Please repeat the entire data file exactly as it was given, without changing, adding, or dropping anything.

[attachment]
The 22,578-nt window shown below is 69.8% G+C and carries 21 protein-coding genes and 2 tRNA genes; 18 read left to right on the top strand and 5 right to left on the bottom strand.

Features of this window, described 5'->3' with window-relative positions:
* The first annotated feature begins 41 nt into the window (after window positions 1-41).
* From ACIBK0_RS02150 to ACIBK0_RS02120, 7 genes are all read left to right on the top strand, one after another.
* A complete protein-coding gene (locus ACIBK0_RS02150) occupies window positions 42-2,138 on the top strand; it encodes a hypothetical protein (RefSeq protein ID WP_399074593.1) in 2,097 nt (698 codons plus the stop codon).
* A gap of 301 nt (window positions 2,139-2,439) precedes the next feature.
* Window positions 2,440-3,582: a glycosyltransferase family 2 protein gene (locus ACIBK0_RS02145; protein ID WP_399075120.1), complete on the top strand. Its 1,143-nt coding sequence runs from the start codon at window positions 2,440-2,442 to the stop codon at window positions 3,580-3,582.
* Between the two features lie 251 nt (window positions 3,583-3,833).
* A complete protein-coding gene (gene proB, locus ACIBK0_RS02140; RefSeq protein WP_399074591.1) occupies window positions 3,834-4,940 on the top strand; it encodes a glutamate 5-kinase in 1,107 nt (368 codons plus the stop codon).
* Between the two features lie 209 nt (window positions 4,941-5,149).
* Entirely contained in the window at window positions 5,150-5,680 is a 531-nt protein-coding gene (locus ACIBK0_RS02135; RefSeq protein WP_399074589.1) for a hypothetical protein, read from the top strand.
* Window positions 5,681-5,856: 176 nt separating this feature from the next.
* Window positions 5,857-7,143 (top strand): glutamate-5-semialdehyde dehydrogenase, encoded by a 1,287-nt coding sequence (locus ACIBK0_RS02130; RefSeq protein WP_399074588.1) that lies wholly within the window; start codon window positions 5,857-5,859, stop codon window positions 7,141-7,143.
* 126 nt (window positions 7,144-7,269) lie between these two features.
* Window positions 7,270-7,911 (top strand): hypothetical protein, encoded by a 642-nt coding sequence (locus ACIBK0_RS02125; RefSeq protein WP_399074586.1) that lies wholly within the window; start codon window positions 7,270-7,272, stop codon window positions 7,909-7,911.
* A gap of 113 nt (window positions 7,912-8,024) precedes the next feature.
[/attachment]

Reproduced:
The 22,578-nt window shown below is 69.8% G+C and carries 21 protein-coding genes and 2 tRNA genes; 18 read left to right on the top strand and 5 right to left on the bottom strand.

Features of this window, described 5'->3' with window-relative positions:
* The first annotated feature begins 41 nt into the window (after window positions 1-41).
* From ACIBK0_RS02150 to ACIBK0_RS02120, 7 genes are all read left to right on the top strand, one after another.
* A complete protein-coding gene (locus ACIBK0_RS02150) occupies window positions 42-2,138 on the top strand; it encodes a hypothetical protein (RefSeq protein ID WP_399074593.1) in 2,097 nt (698 codons plus the stop codon).
* A gap of 301 nt (window positions 2,139-2,439) precedes the next feature.
* Window positions 2,440-3,582: a glycosyltransferase family 2 protein gene (locus ACIBK0_RS02145; protein ID WP_399075120.1), complete on the top strand. Its 1,143-nt coding sequence runs from the start codon at window positions 2,440-2,442 to the stop codon at window positions 3,580-3,582.
* Between the two features lie 251 nt (window positions 3,583-3,833).
* A complete protein-coding gene (gene proB, locus ACIBK0_RS02140; RefSeq protein WP_399074591.1) occupies window positions 3,834-4,940 on the top strand; it encodes a glutamate 5-kinase in 1,107 nt (368 codons plus the stop codon).
* Between the two features lie 209 nt (window positions 4,941-5,149).
* Entirely contained in the window at window positions 5,150-5,680 is a 531-nt protein-coding gene (locus ACIBK0_RS02135; RefSeq protein WP_399074589.1) for a hypothetical protein, read from the top strand.
* Window positions 5,681-5,856: 176 nt separating this feature from the next.
* Window positions 5,857-7,143 (top strand): glutamate-5-semialdehyde dehydrogenase, encoded by a 1,287-nt coding sequence (locus ACIBK0_RS02130; RefSeq protein WP_399074588.1) that lies wholly within the window; start codon window positions 5,857-5,859, stop codon window positions 7,141-7,143.
* 126 nt (window positions 7,144-7,269) lie between these two features.
* Window positions 7,270-7,911 (top strand): hypothetical protein, encoded by a 642-nt coding sequence (locus ACIBK0_RS02125; RefSeq protein WP_399074586.1) that lies wholly within the window; start codon window positions 7,270-7,272, stop codon window positions 7,909-7,911.
* A gap of 113 nt (window positions 7,912-8,024) precedes the next feature.